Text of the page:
Birth Control Pills May Lead to Pregnancies
Recently, Pfizer recalled nearly one million packages of birth control pills, citing manufacturing concerns. The drugs, sold under the name Lo/Ovral-28 (along with the generic equivalent), were not in the proper order when they were released. This has led to speculation that Pfizer may be facing lawsuits due to the dangerous drugs that they have placed into the marketplace.
For birth control pills to be effective, a specific dose must be taken at the correct time. Failing to follow the instructions could result in pregnancy. Each package of the Lo/Ovral-28 prescription was supposed to contain 21 pills that prevent pregnancy and 7 placebo pills, which would be different colors. Pfizer was notified of the problem when a woman noticed that one of the placebos was mixed with her regular pills, which led to the recall.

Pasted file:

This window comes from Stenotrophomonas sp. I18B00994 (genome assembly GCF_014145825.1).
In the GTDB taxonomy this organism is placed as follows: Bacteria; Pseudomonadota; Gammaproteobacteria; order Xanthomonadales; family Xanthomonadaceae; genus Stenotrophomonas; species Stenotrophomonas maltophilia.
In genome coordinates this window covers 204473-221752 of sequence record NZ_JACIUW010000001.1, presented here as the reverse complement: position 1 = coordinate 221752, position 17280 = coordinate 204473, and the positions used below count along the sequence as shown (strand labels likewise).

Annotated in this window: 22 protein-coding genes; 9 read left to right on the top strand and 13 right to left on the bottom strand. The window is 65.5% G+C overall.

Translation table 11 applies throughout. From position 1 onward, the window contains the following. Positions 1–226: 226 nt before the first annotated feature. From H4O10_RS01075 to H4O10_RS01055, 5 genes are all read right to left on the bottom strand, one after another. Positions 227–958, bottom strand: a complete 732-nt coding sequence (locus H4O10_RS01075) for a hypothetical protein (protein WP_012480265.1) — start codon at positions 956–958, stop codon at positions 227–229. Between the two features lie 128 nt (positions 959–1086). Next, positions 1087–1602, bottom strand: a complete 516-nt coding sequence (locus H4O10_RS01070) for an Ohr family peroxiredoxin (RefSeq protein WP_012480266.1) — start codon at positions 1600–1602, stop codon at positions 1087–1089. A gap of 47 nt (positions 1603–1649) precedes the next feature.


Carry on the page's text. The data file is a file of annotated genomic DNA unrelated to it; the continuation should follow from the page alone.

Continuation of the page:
Many couples rely upon birth control as an essential part of their family planning. If there are problems because of a manufacturer's error, this could lead to unwanted pregnancies for women across the country. This will be a very stressful time for mothers-to-be who were not expecting to become pregnant, and may lead to legal action against the drug manufacturers.
A wrongful pregnancy claim is just one of the potential claims that could potentially be facing drug companies. In these cases, the woman using the birth control would sue the company that provided the pills because they did not prevent pregnancy. The damages would be based upon the cost of raising a child, which could be a substantial amount of money. Similar claims have been filed against pharmacists for prescription errors related to birth control, as well as against physicians for vasectomies that were not adequately performed.
These can be extremely complicated and emotional cases. This is an issue that will be very difficult to discuss because it is so private and personal. Knowing the options that are available can help when considering the decision that is best for you and your family.
Source: MyHealthNewsDaily, "Defective Birth Control Could Spur Big Lawsuits for Pfizer" Rachael Rettner, Feb. 1, 2012